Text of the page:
'A Black American Tragedy': Parents Of Bakari Henderson Speak On His Death
The parents of Bakari Henderson, the black man who was killed overseas in Greece during an altercation at a bar, has spoken publicly for the first time since his death.
Jill and Phil Henderson spoke with CBS This Morning co-host Gayle King about their 22-year-old son, who passed away last month on the Greek island of Zakynthos after a mob chased him outside of a bar and proceeded to attack him. Bakari, who had recently graduated from the University of Arizona, was in Greece to take pictures for a clothing line he was launching. The Hendersons learned of their son’s death after missing a late night phone call from the U.S. embassy.
“I was thinking maybe, ‘Okay, you found his wallet. He’s over there, and he’s tryin’ to get to another country. What’s goin’ on?’ So, when I called and I’m hoping because it’s that night call, you know, you don’t want, so I’m just hopin’,” Phil said. “We prayed before we even called her back.”
The altercation stemmed from a woman asking for a selfie with Henderson in a Serbian bar, to which a Serbian man asked her “Why are you talking to a black guy?” before hitting Henderson in the face.
During the interview, there is this exchange between Jill and King where the former speaks of his son feeling more comfortable being overseas than in America because of his blackness, only to be harassed and ultimately killed because of it.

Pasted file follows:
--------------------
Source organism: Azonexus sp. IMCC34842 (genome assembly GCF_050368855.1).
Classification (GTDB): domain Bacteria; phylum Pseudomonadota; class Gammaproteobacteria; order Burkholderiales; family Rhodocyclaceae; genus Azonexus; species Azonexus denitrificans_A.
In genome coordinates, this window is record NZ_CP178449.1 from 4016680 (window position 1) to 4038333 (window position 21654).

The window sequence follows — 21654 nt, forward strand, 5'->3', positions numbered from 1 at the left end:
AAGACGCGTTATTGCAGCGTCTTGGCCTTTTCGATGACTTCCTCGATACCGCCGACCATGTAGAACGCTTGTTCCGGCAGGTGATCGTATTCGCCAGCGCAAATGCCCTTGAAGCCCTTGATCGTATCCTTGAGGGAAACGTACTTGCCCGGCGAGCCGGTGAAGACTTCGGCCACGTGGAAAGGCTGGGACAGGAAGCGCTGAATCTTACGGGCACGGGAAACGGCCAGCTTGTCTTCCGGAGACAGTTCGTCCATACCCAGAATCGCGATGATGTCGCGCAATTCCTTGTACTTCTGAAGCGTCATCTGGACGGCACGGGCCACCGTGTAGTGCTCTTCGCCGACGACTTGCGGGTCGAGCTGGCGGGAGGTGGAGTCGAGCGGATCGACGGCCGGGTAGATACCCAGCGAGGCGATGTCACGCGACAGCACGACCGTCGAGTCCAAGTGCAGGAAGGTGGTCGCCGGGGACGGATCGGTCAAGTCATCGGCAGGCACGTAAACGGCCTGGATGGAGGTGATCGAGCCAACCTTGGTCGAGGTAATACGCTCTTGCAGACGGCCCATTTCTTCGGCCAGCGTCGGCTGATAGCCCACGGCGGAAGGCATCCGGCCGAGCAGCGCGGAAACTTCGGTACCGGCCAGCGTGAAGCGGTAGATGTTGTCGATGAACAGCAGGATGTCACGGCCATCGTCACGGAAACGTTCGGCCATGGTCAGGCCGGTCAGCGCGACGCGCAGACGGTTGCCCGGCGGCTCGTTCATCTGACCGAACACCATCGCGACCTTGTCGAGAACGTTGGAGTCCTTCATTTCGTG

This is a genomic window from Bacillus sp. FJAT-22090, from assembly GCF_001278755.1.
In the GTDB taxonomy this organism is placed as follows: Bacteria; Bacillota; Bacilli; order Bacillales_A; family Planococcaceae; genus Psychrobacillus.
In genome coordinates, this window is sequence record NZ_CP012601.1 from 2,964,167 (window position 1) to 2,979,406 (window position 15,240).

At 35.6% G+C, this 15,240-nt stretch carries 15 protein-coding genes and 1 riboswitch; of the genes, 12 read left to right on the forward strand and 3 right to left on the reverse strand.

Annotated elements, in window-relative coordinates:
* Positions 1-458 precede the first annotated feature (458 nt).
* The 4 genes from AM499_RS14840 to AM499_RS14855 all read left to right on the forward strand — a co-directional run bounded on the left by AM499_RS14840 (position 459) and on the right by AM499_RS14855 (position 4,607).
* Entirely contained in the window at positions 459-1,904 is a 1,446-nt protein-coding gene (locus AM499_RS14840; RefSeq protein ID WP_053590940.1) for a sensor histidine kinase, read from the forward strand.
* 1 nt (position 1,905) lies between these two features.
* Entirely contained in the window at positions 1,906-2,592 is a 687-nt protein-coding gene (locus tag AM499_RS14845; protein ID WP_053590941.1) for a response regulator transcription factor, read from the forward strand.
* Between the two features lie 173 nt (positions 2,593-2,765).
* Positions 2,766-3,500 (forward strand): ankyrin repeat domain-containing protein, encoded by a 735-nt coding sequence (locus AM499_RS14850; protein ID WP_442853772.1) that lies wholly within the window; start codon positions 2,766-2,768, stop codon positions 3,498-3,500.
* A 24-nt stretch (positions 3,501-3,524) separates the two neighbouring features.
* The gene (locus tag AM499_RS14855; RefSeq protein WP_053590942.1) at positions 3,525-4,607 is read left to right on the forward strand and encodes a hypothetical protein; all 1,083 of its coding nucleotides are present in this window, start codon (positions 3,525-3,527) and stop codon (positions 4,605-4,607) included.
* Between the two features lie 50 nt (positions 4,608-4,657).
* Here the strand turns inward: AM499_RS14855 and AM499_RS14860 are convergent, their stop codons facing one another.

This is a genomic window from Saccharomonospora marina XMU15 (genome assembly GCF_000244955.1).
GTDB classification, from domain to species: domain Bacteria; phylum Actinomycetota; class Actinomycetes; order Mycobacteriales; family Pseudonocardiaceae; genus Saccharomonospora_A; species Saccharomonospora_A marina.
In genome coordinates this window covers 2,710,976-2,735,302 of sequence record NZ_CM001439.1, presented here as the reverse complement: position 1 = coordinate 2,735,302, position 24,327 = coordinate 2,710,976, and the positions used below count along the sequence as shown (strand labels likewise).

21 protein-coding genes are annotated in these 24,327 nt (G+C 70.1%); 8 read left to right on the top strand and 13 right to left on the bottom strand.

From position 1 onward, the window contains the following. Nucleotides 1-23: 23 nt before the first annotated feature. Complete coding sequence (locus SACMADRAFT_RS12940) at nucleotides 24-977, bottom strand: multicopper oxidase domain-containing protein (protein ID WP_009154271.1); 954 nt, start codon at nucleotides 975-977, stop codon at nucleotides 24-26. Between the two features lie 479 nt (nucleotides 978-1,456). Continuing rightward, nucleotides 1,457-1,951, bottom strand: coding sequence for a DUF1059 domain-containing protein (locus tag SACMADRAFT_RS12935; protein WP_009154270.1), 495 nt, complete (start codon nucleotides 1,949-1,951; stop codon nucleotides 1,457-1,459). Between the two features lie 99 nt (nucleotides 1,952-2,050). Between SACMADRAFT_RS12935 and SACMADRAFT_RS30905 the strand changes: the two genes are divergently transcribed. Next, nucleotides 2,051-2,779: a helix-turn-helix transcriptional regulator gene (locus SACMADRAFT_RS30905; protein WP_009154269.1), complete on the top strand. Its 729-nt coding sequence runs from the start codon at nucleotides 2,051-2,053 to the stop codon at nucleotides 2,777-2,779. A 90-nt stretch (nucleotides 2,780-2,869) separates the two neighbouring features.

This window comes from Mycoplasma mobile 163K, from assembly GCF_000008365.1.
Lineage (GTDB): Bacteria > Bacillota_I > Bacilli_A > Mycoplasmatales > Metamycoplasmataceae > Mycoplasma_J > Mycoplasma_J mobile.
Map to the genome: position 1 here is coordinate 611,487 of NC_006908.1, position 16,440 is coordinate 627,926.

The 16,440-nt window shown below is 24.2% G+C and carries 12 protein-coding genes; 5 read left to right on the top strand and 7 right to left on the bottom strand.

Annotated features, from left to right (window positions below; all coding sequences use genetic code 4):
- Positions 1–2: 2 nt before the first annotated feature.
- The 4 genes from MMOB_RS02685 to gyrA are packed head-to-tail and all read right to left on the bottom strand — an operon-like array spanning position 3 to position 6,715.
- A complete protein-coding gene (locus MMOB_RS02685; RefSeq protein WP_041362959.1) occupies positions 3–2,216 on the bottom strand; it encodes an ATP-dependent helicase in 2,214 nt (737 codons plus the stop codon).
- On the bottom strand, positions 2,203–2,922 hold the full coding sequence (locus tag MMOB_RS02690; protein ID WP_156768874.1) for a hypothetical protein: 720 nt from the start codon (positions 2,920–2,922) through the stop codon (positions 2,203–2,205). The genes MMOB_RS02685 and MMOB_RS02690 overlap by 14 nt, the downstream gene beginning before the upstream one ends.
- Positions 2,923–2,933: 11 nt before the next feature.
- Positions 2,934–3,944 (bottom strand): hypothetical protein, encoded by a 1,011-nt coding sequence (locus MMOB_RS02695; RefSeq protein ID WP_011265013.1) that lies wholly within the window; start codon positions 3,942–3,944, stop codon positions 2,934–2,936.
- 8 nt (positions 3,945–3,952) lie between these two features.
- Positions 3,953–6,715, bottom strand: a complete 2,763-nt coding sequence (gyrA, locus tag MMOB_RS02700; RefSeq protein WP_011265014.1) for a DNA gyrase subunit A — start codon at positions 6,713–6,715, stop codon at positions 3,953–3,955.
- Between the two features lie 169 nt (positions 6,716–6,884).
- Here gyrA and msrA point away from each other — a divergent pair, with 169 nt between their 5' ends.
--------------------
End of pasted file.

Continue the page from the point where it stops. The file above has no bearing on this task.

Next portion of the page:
Do you think this was a racially motivated incident? Or do you just think it was just something that was out of control, and he just happened to be the unlucky victim here? King asked.
How it started may not have started that way. It may have started out as an American issue, and then resulted in, you know, a black American tragedy,” Jill said.
The Hendersons said their son was comfortable traveling around the world.
More comfortable overseas than in the United States, Jill said. He just felt it was safer over in Europe and overseas in general. He said, you know, with the climate, with African-American males in the U.S., that he just felt more comfortable overseas.
Isn’t that ironic, that he could say to you, ‘I feel more comfortable in another country other than my own’? King said.
Yes. Yes, Jill said.
And he ends up losing his life in another country. For what reason, we still don’t know exactly, King said.
“Exactly,” Jill responded.
Henderson’s parents want justice and have hired a lawyer to represent their son when the case goes to trial. A number of GoFundMe pages have raised more than $100,000 to cover the costs. However, Bakari’s remains are still in Greece, with the Hendersons only receiving one call from a member of Congress, Sen. John Cornyn‘s office, about having Bakari’s body sent back to the United States.
As for Bakari’s attackers, nine suspects face charges of voluntary manslaughter for the violent beating.